Want to get amazing ears for improvising jazz music? We recently published an experts guide to starting jazz improvisation ear training and today we’re going in-depth with one of the contributors: Julian Bradley, the founder of the Jazz Tutorial YouTube channel and new ear training course The Musical Ear.

Q: Hi Julian, and thanks for joining us at EasyEarTraining.com. Before we dive in, could you tell us a bit about yourself and your musical background?

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Hi, my name’s Julian Bradley. I have a masters degree in music composition, and I teach music theory and jazz piano through my ‘Jazz Tutorial’ YouTube channel.

I started playing piano at age 7, and studied classical piano until age 17. Shortly after completing my grade 8 piano exam, I attended a Wynton Marsalis jazz concert. This concert was my first exposure to jazz, and it sparked an obsession with the genre which I pursued intensely for the next 10 years. I studied jazz with several great teachers, read every book and blog post I could find on the subject, and transcribed many jazz songs by ear.

At the same time, I was continuing to study classical music and harmony at university for my undergrad and postgrad degrees.

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Q: Jazz is notorious for being a bit tricky on the theory side and you have an eBook called “Jazz Theory Explained – Once and for all” – that seems like an ambitious goal! Could you tell us how you’ve approached it in this book?

Before writing “Jazz Theory Explained” I’d already been posting YouTube videos for three years, which meant I had my finger on the pulse as far as what people struggled with. I’d been receiving emails and comments daily, so I knew the common questions that needed to be addressed.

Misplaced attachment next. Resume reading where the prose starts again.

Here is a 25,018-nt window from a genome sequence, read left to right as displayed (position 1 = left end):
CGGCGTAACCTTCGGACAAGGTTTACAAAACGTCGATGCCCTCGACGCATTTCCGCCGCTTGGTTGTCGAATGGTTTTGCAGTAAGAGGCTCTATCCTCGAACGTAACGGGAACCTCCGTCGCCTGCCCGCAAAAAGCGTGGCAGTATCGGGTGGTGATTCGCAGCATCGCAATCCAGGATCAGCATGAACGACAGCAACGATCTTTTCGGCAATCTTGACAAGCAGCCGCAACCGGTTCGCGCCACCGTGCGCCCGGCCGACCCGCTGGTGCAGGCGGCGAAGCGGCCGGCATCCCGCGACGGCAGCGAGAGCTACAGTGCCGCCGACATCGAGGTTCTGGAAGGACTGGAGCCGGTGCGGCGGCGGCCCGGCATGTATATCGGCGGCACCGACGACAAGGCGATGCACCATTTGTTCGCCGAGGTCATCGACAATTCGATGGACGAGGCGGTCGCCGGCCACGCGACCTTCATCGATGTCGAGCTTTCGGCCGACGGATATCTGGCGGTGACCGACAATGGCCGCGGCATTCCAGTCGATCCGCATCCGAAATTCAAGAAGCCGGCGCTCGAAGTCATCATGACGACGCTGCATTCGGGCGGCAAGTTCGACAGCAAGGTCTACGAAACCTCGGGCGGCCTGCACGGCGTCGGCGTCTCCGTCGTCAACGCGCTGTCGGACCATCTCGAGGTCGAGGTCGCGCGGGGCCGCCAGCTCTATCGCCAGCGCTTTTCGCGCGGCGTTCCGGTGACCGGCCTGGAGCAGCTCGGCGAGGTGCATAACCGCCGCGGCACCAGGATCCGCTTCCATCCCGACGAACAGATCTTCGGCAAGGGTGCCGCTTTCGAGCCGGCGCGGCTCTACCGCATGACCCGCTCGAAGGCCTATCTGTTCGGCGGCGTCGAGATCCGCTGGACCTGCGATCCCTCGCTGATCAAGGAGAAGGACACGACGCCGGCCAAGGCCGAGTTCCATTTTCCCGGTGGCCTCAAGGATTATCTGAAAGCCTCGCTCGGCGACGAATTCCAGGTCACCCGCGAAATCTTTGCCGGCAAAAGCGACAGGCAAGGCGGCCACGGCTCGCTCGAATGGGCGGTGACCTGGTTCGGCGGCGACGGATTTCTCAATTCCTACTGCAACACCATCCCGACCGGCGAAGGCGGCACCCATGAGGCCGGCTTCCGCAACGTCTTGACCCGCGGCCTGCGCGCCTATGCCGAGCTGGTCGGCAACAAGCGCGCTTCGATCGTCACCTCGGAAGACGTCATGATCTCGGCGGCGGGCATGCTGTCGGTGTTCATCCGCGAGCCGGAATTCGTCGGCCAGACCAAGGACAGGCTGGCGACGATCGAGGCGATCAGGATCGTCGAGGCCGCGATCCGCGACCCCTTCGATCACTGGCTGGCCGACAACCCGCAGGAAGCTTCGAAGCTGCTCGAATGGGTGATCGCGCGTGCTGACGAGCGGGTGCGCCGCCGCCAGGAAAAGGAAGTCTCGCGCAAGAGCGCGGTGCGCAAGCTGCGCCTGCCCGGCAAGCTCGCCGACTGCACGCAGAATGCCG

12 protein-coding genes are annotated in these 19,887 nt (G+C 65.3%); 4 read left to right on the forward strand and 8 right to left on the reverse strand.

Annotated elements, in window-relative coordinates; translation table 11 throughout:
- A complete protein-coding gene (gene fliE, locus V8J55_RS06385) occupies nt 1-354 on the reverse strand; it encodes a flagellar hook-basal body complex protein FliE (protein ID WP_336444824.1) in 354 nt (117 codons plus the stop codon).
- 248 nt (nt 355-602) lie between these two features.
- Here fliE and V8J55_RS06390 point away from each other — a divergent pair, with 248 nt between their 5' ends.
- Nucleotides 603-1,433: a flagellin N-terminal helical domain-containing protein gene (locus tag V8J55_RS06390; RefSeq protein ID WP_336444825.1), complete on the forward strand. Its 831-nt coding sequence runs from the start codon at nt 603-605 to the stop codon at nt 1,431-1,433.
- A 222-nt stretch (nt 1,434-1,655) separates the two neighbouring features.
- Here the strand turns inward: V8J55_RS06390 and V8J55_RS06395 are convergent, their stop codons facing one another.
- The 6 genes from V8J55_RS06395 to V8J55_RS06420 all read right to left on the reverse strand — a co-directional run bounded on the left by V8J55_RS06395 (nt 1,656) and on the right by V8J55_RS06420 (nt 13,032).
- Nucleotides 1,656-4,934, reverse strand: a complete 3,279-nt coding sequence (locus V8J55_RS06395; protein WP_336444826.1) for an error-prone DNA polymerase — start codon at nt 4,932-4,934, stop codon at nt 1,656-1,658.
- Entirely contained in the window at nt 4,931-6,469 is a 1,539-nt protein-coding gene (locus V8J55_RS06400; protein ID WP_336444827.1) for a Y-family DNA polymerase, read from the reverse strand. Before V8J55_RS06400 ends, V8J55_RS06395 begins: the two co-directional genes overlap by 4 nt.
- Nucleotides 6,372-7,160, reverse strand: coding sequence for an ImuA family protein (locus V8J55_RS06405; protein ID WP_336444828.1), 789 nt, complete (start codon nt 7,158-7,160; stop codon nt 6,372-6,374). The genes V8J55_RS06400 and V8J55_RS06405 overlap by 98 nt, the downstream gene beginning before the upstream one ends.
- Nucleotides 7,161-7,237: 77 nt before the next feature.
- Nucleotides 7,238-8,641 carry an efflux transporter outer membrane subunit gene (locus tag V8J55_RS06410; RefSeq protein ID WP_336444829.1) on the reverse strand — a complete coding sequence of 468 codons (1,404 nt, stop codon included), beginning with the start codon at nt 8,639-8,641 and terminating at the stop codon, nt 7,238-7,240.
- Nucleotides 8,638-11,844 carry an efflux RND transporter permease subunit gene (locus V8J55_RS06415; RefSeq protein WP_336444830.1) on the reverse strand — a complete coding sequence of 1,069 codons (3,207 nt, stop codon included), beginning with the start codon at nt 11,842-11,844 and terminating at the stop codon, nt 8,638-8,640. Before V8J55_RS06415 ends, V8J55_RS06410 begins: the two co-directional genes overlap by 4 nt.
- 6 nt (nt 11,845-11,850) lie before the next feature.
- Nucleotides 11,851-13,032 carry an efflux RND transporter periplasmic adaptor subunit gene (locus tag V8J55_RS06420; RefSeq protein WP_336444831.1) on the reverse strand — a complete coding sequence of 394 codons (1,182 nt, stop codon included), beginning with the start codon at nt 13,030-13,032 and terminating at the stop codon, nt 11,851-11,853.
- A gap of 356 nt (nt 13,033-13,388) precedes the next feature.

I’ve also read just about every book on jazz so I was well aware of what has and hasn’t been covered in other books, like Mark Levine’s and Phil DeGreg’s great books.

There were certain topics not covered in other books that aspiring jazz musicians tend to struggle with e.g. knowing which scale to play with any given chord, understanding a lead sheet and spotting a song’s key changes, how to write walking basslines under any progression – to name a few. So I made sure I covered these topics in depth.

The book focuses on jazz harmony (the tonal side of things), and I divided it into 5 sections:

  1. Understanding a lead sheet
  2. Chords / voicings
  3. Scales
  4. Jazz styles (Bossa Nova, Cuban, R’n’B)
  5. Advanced techniques.

I also embedded links to relevant videos of mine throughout the text – so it’s also an organization of my best video tutorials, all in one place.

Q: You recently launched a new ear training course at TheMusicalEar.com. Could you tell us a bit about how this project came about?

When I look back on my musical development, it’s very clear that one skill has helped me more than any other – ear training.

“When I look back on my musical development, it’s very clear that one skill has helped me more than any other – ear training.”

At age 17 I made it a habit to transcribe songs by ear, and I taught myself relative pitch in a two-year period. When I did this, I noticed huge improvements in all other areas of my musicianship:

  • My knowledge of theory increased (because I was learning every time I heard music played).